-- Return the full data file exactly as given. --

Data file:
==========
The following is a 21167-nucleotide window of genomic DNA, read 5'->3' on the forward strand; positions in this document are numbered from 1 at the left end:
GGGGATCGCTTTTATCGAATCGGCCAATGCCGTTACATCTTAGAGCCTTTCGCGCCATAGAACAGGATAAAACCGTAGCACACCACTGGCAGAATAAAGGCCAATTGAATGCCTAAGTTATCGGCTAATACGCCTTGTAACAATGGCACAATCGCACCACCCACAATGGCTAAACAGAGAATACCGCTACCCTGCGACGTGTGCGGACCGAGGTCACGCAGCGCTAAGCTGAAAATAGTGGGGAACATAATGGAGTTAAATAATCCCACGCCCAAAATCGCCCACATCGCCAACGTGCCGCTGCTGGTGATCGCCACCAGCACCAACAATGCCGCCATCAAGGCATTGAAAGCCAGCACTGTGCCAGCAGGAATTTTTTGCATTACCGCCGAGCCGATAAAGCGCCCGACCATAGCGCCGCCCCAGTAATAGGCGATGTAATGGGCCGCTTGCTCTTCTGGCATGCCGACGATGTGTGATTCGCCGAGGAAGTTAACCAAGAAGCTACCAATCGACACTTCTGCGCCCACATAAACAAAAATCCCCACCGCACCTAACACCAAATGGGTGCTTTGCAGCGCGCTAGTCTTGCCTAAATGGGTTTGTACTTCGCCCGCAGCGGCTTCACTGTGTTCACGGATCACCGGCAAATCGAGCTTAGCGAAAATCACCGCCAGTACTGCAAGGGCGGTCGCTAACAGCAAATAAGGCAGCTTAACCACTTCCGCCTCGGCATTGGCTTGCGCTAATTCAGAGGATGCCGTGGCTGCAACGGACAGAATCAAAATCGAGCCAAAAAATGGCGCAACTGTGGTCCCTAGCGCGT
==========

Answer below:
The following is a 21167-nucleotide window of genomic DNA, read 5'->3' on the forward strand; positions in this document are numbered from 1 at the left end:
GGGGATCGCTTTTATCGAATCGGCCAATGCCGTTACATCTTAGAGCCTTTCGCGCCATAGAACAGGATAAAACCGTAGCACACCACTGGCAGAATAAAGGCCAATTGAATGCCTAAGTTATCGGCTAATACGCCTTGTAACAATGGCACAATCGCACCACCCACAATGGCTAAACAGAGAATACCGCTACCCTGCGACGTGTGCGGACCGAGGTCACGCAGCGCTAAGCTGAAAATAGTGGGGAACATAATGGAGTTAAATAATCCCACGCCCAAAATCGCCCACATCGCCAACGTGCCGCTGCTGGTGATCGCCACCAGCACCAACAATGCCGCCATCAAGGCATTGAAAGCCAGCACTGTGCCAGCAGGAATTTTTTGCATTACCGCCGAGCCGATAAAGCGCCCGACCATAGCGCCGCCCCAGTAATAGGCGATGTAATGGGCCGCTTGCTCTTCTGGCATGCCGACGATGTGTGATTCGCCGAGGAAGTTAACCAAGAAGCTACCAATCGACACTTCTGCGCCCACATAAACAAAAATCCCCACCGCACCTAACACCAAATGGGTGCTTTGCAGCGCGCTAGTCTTGCCTAAATGGGTTTGTACTTCGCCCGCAGCGGCTTCACTGTGTTCACGGATCACCGGCAAATCGAGCTTAGCGAAAATCACCGCCAGTACTGCAAGGGCGGTCGCTAACAGCAAATAAGGCAGCTTAACCACTTCCGCCTCGGCATTGGCTTGCGCTAATTCAGAGGATGCCGTGGCTGCAACGGACAGAATCAAAATCGAGCCAAAAAATGGCGCAACTGTGGTCCCTAGCGCGT